Figure 1.4. An image that should be saved as GIF
JPEG: The JPEG format (pronounced “jay-peg”) works best with photographic images, or images that have more than 256 colors and gradients, such as the flower in Figure 1.5. Images saved in JPEG format are compressed, which means that image information is lost, causing the image to degrade in quality .
Figure 1.5. An image that should be saved as JPEG
PNG: The PNG format (sometimes pronounced “ping”) is similar to the GIF format in that it sup-ports transparency and works best with solid-color images like the logo shown previously; however, it’ s superior to the GIF format as it has the ability to support true levels of trans-parency for colored areas. PNGs can produce a better quality image at a smaller file size than can GIFs. Photoshop allows you to save an image as a PNG–8 file (which works the same way as a GIF would with 256 colors) or a PNG–24 file (allowing for millions of colors as well as variable transparency).
To save for the Web in Photoshop, select File > Save for Web… or press Command-Option-Shift-S (Ctrl-Alt-Shift-S on Windows). This will bring up the Save for Web dialog box shown in Figure 1.6, which will show you a preview of the image to be exported, with its optimized size in the bottom left-hand corner . You can adjust the settings for the image using the options in the pane on the right. Choose whether you want to save the file as a GIF , JPEG, PNG-8, or PNG-24, and have a play with the other settings, keeping an eye on the optimized file size. T ry to strike a balance between the quality and file size of the image. When you’re happy with the result, click Save… and give your image a filename.
Figure 1.6. Save for Web dialog box
If you tried this exercise, you’re probably quite pleased with yourself for saving an image of reason-able quality at a file size significantly smaller than the original. You managed this by altering the settings in the right-hand pane, but what do these settings actually do?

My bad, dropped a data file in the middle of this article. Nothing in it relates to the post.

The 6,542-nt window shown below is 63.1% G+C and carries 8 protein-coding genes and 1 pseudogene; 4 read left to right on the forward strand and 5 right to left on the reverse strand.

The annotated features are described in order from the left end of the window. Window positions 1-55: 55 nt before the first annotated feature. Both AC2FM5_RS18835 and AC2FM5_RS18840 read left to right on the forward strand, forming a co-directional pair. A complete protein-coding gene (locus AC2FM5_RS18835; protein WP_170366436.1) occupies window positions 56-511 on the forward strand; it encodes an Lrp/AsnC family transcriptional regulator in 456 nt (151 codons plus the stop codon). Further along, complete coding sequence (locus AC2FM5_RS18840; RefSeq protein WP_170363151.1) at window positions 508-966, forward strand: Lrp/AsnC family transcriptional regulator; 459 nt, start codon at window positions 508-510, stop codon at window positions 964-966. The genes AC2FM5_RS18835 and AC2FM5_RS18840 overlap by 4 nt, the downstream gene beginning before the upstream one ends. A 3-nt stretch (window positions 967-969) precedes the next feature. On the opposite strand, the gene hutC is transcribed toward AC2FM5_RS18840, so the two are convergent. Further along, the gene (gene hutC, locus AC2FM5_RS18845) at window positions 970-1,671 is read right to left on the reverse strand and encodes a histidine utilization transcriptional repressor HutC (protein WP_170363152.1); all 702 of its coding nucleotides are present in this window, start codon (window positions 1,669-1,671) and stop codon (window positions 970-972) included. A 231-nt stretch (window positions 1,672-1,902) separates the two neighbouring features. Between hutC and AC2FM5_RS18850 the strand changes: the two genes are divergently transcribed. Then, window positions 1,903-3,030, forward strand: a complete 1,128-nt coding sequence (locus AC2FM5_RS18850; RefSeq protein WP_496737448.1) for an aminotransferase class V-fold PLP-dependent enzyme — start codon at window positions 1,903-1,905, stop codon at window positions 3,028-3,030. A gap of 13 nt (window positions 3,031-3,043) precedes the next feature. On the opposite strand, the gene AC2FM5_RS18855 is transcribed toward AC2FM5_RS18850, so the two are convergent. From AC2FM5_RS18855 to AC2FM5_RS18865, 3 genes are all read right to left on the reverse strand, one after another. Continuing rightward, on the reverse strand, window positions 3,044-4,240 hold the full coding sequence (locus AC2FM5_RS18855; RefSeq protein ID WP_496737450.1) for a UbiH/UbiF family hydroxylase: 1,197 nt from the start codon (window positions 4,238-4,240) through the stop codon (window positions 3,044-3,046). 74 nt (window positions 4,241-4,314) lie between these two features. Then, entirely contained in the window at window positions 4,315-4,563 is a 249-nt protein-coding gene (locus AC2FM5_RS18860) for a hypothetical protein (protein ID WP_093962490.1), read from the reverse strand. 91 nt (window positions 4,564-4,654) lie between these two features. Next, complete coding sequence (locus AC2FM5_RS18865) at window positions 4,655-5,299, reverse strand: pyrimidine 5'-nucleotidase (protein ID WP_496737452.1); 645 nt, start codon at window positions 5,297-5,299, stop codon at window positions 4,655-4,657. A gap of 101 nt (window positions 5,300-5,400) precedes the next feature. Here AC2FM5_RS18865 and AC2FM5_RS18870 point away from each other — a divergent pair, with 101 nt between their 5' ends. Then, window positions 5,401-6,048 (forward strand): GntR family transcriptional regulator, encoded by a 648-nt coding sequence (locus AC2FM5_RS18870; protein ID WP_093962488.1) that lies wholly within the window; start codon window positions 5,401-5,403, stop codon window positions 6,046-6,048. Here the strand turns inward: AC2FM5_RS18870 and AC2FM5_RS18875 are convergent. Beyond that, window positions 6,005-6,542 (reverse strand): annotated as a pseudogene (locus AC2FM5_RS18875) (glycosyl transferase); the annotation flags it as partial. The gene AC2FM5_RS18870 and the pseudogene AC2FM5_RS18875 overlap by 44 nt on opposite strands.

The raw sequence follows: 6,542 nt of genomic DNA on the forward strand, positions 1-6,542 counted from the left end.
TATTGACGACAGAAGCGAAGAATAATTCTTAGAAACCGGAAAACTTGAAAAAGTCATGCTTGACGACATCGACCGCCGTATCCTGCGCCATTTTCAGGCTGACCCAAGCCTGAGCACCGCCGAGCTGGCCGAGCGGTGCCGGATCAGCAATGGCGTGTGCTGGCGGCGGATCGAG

Adjusting this setting reduces the number of colors used in the image. This will usually have the biggest effect on the final image.
Dither amount and type (such as No Dither, Diffusion, Pattern, Noise)
This setting has nothing to do with being nervous or agitated. Dither refers to a compression technique in which the pattern of dots is varied to give the illusion of a color gradient. Changing the dither will result in a more noticeable degradation for images that involve a large number of colors blended together .
If you want transparent areas in your graphic, check this box. We’ll look more closely at trans-parency in Chapter 2.
For transparent images, the matte color is used to blend the edges of your image into the back-ground of the web page. For opaque images, the matte color defines the background color of the image. Using matte color with transparent images is covered in more detail in Chapter 2.
Quality: Changing the value in the compression quality drop-down box or Quality input field alters the level of compression for the image. Reducing the quality may result in blurring or pixelation, but too high a setting will produce a large file that will take users too long to download. A good approach is to decrease the quality value gradually until you notice the degradation of your image becoming unacceptable. A reasonable compromise will be somewhere around this point.